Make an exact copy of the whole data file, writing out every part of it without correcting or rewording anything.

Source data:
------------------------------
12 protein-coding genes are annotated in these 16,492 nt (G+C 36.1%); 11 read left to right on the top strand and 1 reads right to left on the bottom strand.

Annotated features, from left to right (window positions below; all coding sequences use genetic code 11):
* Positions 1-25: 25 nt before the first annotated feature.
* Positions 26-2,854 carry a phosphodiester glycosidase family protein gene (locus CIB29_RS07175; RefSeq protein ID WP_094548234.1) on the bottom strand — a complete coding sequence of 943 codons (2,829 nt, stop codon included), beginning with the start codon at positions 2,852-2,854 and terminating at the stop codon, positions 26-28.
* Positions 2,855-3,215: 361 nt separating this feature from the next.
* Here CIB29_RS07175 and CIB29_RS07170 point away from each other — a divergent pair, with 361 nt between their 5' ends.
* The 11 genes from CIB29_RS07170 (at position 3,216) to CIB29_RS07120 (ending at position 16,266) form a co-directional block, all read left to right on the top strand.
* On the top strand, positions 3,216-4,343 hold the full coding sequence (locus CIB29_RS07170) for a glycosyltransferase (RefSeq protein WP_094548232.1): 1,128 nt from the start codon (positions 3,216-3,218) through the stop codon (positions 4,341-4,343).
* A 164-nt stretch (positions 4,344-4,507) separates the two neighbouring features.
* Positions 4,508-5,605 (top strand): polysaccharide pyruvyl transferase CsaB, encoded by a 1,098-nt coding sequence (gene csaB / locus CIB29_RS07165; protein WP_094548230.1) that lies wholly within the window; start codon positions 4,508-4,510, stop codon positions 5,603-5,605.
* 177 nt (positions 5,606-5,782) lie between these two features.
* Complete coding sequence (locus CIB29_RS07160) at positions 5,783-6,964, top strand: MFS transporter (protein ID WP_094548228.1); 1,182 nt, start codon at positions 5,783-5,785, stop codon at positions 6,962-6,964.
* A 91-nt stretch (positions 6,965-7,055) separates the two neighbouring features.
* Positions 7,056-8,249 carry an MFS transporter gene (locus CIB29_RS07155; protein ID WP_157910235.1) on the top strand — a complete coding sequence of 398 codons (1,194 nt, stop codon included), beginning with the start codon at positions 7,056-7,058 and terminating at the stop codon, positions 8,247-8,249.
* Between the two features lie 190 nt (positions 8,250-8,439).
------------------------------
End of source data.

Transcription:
12 protein-coding genes are annotated in these 16,492 nt (G+C 36.1%); 11 read left to right on the top strand and 1 reads right to left on the bottom strand.

Annotated features, from left to right (window positions below; all coding sequences use genetic code 11):
* Positions 1-25: 25 nt before the first annotated feature.
* Positions 26-2,854 carry a phosphodiester glycosidase family protein gene (locus CIB29_RS07175; RefSeq protein ID WP_094548234.1) on the bottom strand — a complete coding sequence of 943 codons (2,829 nt, stop codon included), beginning with the start codon at positions 2,852-2,854 and terminating at the stop codon, positions 26-28.
* Positions 2,855-3,215: 361 nt separating this feature from the next.
* Here CIB29_RS07175 and CIB29_RS07170 point away from each other — a divergent pair, with 361 nt between their 5' ends.
* The 11 genes from CIB29_RS07170 (at position 3,216) to CIB29_RS07120 (ending at position 16,266) form a co-directional block, all read left to right on the top strand.
* On the top strand, positions 3,216-4,343 hold the full coding sequence (locus CIB29_RS07170) for a glycosyltransferase (RefSeq protein WP_094548232.1): 1,128 nt from the start codon (positions 3,216-3,218) through the stop codon (positions 4,341-4,343).
* A 164-nt stretch (positions 4,344-4,507) separates the two neighbouring features.
* Positions 4,508-5,605 (top strand): polysaccharide pyruvyl transferase CsaB, encoded by a 1,098-nt coding sequence (gene csaB / locus CIB29_RS07165; protein WP_094548230.1) that lies wholly within the window; start codon positions 4,508-4,510, stop codon positions 5,603-5,605.
* 177 nt (positions 5,606-5,782) lie between these two features.
* Complete coding sequence (locus CIB29_RS07160) at positions 5,783-6,964, top strand: MFS transporter (protein ID WP_094548228.1); 1,182 nt, start codon at positions 5,783-5,785, stop codon at positions 6,962-6,964.
* A 91-nt stretch (positions 6,965-7,055) separates the two neighbouring features.
* Positions 7,056-8,249 carry an MFS transporter gene (locus CIB29_RS07155; protein ID WP_157910235.1) on the top strand — a complete coding sequence of 398 codons (1,194 nt, stop codon included), beginning with the start codon at positions 7,056-7,058 and terminating at the stop codon, positions 8,247-8,249.
* Between the two features lie 190 nt (positions 8,250-8,439).